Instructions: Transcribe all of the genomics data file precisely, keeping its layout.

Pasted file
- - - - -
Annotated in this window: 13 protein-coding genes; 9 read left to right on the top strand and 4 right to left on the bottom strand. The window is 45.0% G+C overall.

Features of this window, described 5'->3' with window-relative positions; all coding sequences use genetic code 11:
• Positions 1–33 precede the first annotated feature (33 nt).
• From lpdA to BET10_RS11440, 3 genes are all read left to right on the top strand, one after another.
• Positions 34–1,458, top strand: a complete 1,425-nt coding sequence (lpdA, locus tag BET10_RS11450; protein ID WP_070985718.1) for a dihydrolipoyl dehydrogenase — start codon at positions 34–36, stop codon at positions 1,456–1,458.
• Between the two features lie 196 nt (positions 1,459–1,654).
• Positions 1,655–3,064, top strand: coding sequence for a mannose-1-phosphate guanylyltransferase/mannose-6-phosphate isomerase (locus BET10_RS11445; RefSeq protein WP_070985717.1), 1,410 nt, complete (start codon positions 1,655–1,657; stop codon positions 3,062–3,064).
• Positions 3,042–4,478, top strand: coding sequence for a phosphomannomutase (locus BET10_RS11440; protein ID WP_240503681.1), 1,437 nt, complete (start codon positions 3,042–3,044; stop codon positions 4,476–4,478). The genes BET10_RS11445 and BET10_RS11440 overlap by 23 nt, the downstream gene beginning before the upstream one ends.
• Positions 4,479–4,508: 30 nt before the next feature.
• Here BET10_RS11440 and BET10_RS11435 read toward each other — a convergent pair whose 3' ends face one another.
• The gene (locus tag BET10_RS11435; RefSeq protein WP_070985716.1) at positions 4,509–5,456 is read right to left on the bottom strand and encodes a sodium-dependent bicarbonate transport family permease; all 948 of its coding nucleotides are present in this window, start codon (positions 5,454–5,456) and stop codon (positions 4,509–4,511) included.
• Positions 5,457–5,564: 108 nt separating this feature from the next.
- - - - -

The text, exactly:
Annotated in this window: 13 protein-coding genes; 9 read left to right on the top strand and 4 right to left on the bottom strand. The window is 45.0% G+C overall.

Features of this window, described 5'->3' with window-relative positions; all coding sequences use genetic code 11:
• Positions 1–33 precede the first annotated feature (33 nt).
• From lpdA to BET10_RS11440, 3 genes are all read left to right on the top strand, one after another.
• Positions 34–1,458, top strand: a complete 1,425-nt coding sequence (lpdA, locus tag BET10_RS11450; protein ID WP_070985718.1) for a dihydrolipoyl dehydrogenase — start codon at positions 34–36, stop codon at positions 1,456–1,458.
• Between the two features lie 196 nt (positions 1,459–1,654).
• Positions 1,655–3,064, top strand: coding sequence for a mannose-1-phosphate guanylyltransferase/mannose-6-phosphate isomerase (locus BET10_RS11445; RefSeq protein WP_070985717.1), 1,410 nt, complete (start codon positions 1,655–1,657; stop codon positions 3,062–3,064).
• Positions 3,042–4,478, top strand: coding sequence for a phosphomannomutase (locus BET10_RS11440; protein ID WP_240503681.1), 1,437 nt, complete (start codon positions 3,042–3,044; stop codon positions 4,476–4,478). The genes BET10_RS11445 and BET10_RS11440 overlap by 23 nt, the downstream gene beginning before the upstream one ends.
• Positions 4,479–4,508: 30 nt before the next feature.
• Here BET10_RS11440 and BET10_RS11435 read toward each other — a convergent pair whose 3' ends face one another.
• The gene (locus tag BET10_RS11435; RefSeq protein WP_070985716.1) at positions 4,509–5,456 is read right to left on the bottom strand and encodes a sodium-dependent bicarbonate transport family permease; all 948 of its coding nucleotides are present in this window, start codon (positions 5,454–5,456) and stop codon (positions 4,509–4,511) included.
• Positions 5,457–5,564: 108 nt separating this feature from the next.